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Shakiso

Shakiso

(09/24/12)
Shakiso is one of the lesser heralded regions in Ethiopia. Areas like Yirgacheffe, Sidamo, Harrar, etc are much more talked about but not necessarily better when it comes down to the brass tax of cup quality.

Shakiso is several hours south of Yirgacheffe in the Guji zone. Until recently the town itself was rarely recorded on most maps. Its not easily accessible and there isn't much down there once you finally make it other than coffee forests and two large goldmines that have created tension and conflict in much of recent history. The most recent clashes have been between the rival Guji and the Borena Oromo tribes. Over 100 were killed in 2006. The long-story-short here is that Shakiso isn't the most inviting place. That said there aren't other coffee growing regions in Ethiopia, or anywhere for that matter, that get us so excited these days.

Yirgacheffe coffees have an unmatched floral component that are very rarely found in other coffees. The very best of them also have tremendously articulate fruit components, saturated sweetness and buoyant mouth feel. If its not clear, I am a huge fan of top Yirgacheffe. They're not easy to come by though. Sidamos can be great although often not quite as complex as their counterparts in Gedeo. I generally love their sweetness and mouth feel and, on occasion, find a brilliance or effervescence in their acidity. Shakiso flavor profiles fall somewhere in-between the aforementioned. Although typically not as intense as Yirgacheffe the floral, sweetly perfumed aromatics of these coffees are simply beautiful. The cup profiles are laden with honey and stone fruit flavors that burst from the cup. Acidity is subtle but elegant. In my opinion Shakiso coffees are some of the most complete coffees out there. They have exquisite balance between sweetness and mouth feel with a refined acidity that binds everything together. These are coffees I want to drink every day and outside of Southern Colombia and a few Guatemalas I don't say that kinda thing.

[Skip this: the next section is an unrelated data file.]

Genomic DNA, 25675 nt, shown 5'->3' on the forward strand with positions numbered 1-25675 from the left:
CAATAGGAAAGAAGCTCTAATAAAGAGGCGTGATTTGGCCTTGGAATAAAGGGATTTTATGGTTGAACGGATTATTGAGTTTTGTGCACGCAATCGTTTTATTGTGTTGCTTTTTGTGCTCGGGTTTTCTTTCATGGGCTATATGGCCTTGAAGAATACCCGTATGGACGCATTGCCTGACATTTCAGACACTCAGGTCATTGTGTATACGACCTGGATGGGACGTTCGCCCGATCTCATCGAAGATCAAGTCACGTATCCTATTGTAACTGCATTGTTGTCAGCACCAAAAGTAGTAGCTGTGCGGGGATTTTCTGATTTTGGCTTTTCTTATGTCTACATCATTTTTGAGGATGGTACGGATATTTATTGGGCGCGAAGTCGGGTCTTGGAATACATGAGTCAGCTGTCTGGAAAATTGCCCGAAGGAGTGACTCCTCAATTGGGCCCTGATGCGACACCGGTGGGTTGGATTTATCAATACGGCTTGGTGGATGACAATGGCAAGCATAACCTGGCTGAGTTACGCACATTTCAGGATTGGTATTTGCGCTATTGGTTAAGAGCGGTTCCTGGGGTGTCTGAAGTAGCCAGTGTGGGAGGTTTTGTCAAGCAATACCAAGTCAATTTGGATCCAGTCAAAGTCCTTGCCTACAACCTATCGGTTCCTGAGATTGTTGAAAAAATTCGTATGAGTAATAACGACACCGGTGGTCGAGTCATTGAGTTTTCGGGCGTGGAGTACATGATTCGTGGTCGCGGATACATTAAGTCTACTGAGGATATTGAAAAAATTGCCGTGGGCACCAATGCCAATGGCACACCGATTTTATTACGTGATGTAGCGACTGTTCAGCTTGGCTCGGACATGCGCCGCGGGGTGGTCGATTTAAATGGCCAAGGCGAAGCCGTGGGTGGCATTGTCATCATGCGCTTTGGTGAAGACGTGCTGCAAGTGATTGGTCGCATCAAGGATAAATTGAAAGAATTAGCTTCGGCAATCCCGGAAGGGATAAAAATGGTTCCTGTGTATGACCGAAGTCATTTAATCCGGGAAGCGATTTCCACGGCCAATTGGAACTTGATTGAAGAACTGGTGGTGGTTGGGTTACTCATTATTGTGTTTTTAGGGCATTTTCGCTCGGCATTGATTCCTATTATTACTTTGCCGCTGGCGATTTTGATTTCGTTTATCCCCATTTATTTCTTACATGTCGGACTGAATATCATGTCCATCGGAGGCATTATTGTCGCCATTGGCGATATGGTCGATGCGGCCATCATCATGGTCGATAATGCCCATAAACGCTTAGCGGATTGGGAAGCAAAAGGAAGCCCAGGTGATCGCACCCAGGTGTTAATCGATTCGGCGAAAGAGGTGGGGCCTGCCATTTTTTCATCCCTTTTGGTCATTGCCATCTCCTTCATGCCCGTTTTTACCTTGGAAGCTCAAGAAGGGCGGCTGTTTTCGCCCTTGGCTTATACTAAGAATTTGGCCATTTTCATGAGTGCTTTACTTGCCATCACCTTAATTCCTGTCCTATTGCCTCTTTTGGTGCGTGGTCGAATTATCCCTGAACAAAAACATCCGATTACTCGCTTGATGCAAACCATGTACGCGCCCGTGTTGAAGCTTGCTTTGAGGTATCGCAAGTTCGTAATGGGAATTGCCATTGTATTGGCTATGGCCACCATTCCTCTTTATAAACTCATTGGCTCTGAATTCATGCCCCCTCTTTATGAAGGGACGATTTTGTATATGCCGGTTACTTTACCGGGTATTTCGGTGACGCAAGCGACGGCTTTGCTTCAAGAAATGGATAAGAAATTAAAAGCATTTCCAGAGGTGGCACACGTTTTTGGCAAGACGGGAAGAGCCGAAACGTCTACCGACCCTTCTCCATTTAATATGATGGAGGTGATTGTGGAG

Why is this? I don't know exactly but I have a healthy suspicion that a lot of it has to do with the fact that coffee production is fairly new in the area. Young trees, planted in fresh soil with excellent shading tend to excel for a deal of time. This is likely the case here along with the basic pre-requisites of high altitude, indigenous varietals and thorough processing being in place. Over 5,000 hectares are planted in Shakiso so, although young to some degree, coffee production is a critical component of the local economy. Processing also lends to a pristinely clean cup. After fermentation, the coffee beans are washed thoroughly in washing channels for hours before being sent to the drying stations. There are no solids left surrounding the bean's parchment which means nothing interferes with the inherent cup quality within the bean and its core structure.

Although both Thompson and I have been buying multiple container loads of coffee from Shakiso the past 6 years our intention is to put even more focus on the region going forward. Keep an eye out for new projects from this coming harvest but in the meantime be sure not to miss out on the Guji Shakiso and Shakiso Moramora lots available now. These are beautiful coffees that the both of us have been scoring in the 90 range the past few weeks.

-Aleco